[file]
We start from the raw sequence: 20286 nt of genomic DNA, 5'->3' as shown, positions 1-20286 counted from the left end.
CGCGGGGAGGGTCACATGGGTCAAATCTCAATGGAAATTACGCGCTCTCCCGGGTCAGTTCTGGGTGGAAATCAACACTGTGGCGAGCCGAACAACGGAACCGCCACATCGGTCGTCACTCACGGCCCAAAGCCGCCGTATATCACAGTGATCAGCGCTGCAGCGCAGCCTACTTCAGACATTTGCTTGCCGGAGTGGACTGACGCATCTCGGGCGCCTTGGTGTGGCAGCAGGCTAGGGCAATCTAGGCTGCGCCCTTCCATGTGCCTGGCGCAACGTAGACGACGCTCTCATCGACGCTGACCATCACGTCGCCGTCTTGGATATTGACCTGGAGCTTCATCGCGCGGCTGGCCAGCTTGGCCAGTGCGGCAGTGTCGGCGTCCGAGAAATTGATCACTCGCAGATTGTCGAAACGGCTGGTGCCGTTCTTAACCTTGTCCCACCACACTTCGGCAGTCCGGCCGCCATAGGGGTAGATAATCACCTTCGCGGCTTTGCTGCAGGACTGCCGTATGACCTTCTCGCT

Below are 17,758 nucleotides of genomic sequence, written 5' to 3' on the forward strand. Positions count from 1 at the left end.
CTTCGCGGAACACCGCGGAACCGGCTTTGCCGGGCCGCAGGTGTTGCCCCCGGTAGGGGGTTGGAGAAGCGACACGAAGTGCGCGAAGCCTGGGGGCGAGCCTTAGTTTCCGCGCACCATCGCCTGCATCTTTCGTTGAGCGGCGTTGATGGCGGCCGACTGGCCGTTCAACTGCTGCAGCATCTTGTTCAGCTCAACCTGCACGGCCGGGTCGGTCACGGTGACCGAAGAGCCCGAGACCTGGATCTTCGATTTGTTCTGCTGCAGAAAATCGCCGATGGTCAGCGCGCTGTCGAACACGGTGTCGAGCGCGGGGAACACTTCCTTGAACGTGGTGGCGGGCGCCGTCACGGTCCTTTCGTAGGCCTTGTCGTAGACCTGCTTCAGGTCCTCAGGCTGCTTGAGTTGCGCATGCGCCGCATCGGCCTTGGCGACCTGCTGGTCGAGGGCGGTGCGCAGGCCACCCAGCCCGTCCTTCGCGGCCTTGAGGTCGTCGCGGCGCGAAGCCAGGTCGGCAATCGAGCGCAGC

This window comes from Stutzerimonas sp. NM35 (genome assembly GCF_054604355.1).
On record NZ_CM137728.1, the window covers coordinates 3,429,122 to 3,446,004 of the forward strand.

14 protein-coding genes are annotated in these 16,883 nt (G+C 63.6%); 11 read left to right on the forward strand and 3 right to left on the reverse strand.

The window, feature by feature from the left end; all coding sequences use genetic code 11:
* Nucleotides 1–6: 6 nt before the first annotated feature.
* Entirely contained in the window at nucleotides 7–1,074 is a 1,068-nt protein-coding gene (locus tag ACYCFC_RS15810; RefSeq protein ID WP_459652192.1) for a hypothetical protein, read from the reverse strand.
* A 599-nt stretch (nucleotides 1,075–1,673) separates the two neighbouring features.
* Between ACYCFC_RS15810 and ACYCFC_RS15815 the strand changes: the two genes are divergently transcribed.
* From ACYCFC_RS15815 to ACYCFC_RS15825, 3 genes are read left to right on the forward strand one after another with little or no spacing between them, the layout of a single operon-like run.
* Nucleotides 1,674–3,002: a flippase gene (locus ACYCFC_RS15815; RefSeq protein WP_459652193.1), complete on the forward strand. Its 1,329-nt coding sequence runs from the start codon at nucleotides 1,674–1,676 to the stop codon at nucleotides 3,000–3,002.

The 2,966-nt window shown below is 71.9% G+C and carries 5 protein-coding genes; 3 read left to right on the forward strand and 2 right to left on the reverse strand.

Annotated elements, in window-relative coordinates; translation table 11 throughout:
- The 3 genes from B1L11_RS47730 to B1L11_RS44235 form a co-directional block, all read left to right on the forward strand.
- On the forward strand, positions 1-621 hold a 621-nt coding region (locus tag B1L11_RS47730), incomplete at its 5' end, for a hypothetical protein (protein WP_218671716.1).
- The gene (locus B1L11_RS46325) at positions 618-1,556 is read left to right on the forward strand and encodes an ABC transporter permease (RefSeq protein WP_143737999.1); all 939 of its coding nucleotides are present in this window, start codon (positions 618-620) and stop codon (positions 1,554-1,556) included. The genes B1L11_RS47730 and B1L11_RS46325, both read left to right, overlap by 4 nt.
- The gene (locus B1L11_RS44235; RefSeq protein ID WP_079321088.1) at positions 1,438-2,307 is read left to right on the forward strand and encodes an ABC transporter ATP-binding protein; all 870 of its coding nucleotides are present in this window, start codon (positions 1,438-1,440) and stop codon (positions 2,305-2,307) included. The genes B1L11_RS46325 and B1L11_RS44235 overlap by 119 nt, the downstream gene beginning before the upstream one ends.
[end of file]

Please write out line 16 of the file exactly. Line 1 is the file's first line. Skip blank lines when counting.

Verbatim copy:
Annotated elements, in window-relative coordinates; translation table 11 throughout: